Minnesota Law Would Deem Elder Abusers Predatory Offenders

An emerging bill meant to deem <"http://www.yourlawyer.com/practice_areas/nursing_home_negligence">elder abusers as predatory offenders has made it to the Senate. Bill sponsor, Senator Warren Limmer—Republican-Maple Grove—says that nursing home facility employees found to be harming vulnerable residents will be added to the predator registry, wrote The Associated Press (AP). The legislation passed its final committee earlier this week and is now on its way to the Senate floor.

The predator list includes people convicted of “sexual criminal conduct, kidnapping, soliciting a minor, and possessing child pornography,” noted the AP. Senator Limmer told KARE-TV what we have long been reporting, that elder abuse is on the rise, especially in patients with mental health and physical limitations.

Although there are far too many to name, we have been following the trend and hoping to bring more attention to this devastating criminal trend.

For instance, a case in California in which a grandmother, placed in a facility by a reluctant family who felt she needed additional care, was physically abused and neglected. Before her death in the facility—a very short time after she arrived—her grandson equipped her bed with a Granny-Cam. And, while staff, aware of the device, routinely unplugged the cam (against family wishes and without their knowledge), the camera was able to capture some abuse, which is at the center of litigation and a probe. Fair Oaks, the facility involved, has been shut down and all residents placed elsewhere.

Late last year we wrote that, in a massive verdict, nursing home operator Skilled Healthcare, was mandated to pay over $671 million in a class-action lawsuit after having been found to have neglected to provide appropriate staffing at its assisted-living locations, said the AP at the time. The complaint involved 32,000 patients at 22 facilities. Since, five other nursing home abuse lawsuits have been filed in that state, with each alleging insufficient staffing. A number of other emerging cases have also alleged insufficient staffing against Evergreen California Healthcare, Thekkek Health Services, Beverly Healthcare California, Kindred Healthcare, Covenant Care, and Emerald Gardens Nursing Center, all involving negligence and injury to residents.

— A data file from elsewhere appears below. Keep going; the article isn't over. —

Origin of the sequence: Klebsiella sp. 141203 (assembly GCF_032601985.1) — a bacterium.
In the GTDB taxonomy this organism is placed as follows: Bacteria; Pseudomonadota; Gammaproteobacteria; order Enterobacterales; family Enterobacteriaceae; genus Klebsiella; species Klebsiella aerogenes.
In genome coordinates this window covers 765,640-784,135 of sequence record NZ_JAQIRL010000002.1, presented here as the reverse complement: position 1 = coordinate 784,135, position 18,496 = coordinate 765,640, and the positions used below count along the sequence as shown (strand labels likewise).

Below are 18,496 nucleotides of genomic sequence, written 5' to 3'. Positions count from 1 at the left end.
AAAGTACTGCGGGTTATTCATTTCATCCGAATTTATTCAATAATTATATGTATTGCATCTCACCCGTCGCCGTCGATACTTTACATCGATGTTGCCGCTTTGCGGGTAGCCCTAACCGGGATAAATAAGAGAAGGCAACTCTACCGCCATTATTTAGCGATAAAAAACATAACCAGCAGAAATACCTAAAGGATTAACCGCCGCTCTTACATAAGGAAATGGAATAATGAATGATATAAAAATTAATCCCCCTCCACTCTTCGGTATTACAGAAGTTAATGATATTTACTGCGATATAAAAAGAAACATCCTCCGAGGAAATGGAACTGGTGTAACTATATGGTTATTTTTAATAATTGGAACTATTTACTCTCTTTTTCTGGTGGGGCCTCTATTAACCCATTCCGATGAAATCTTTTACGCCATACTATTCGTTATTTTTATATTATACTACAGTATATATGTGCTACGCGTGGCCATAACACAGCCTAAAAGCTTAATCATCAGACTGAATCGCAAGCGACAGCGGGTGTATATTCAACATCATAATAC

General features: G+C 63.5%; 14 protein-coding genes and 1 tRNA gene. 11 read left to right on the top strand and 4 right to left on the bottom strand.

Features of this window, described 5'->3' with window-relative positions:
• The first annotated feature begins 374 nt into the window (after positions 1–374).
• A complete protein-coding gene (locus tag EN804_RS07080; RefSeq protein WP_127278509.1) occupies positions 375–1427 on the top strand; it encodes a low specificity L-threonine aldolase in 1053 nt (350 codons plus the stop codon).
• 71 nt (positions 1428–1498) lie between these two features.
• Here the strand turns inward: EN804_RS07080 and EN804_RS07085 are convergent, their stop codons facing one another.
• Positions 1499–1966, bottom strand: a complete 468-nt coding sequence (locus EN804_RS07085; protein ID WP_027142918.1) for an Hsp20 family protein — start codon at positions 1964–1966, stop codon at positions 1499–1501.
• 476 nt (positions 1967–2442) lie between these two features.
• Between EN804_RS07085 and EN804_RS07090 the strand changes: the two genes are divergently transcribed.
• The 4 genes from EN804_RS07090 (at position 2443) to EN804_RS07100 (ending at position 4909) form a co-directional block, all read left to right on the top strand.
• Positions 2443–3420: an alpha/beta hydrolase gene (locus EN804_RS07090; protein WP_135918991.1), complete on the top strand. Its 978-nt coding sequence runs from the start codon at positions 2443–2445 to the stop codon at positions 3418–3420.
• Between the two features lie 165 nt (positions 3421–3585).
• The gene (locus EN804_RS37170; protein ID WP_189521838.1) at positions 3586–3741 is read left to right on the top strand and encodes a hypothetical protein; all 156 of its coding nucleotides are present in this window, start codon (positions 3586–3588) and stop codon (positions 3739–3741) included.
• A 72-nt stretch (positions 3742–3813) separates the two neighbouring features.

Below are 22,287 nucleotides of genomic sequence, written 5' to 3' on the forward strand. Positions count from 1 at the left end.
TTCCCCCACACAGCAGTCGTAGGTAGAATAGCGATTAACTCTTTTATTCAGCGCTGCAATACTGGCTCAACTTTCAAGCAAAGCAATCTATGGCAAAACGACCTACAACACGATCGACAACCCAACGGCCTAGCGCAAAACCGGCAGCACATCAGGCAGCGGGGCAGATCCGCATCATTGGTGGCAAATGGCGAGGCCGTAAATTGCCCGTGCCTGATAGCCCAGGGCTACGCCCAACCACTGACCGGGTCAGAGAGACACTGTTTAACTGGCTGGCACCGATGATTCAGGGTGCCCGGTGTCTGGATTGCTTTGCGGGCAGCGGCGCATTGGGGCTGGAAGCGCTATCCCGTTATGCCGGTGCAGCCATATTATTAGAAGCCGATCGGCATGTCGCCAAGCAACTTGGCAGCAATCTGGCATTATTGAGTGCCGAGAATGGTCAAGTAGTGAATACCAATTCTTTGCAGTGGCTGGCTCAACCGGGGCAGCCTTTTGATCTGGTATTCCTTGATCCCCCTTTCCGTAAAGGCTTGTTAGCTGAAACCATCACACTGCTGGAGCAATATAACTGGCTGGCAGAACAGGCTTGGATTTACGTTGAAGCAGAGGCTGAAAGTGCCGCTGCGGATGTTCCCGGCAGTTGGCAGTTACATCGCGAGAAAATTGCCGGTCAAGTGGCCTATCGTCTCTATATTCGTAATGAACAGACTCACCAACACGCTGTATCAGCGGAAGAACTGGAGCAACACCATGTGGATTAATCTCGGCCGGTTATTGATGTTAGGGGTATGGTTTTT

Last month we wrote about a situation in which a nurse’s aide hit an 87-year-old paralyzed woman, Modesta Alvarado, several times in her head. The assault, said police Lt. Frank Cannella, was recorded. The attack took place on January 15th at The Harborage nursing home, a part of the Palisades Medical Center, said NJ.com. The woman’s daughter placed a nanny cam in her mother’s room after she saw a number of suspect bruises on her mother’s body, said Cannella. Mrs. Alvarado had been living at The Harborage for nearly one year and was both terminally ill and paralyzed; she died the day after the recorded attack, but her death was not ruled as a homicide according to the Hudson County prosecutor, said NJ.com.

Another nursing home resident was used as part of so-called prank, and has filed a nursing home abuse lawsuit seeking punitive damages for a number of injuries as a result of that incident, said Courthouse News. The resident alleged that she suffered injuries after the caretaking staff charged with her care covered her in “slippery ointment” to play a joke on the next shift, said Courthouse News. Four nursing assistants covered seven dementia patients with ointment over their entire bodies, while two others did not report the incident; all six were fired and misdemeanors were filed.

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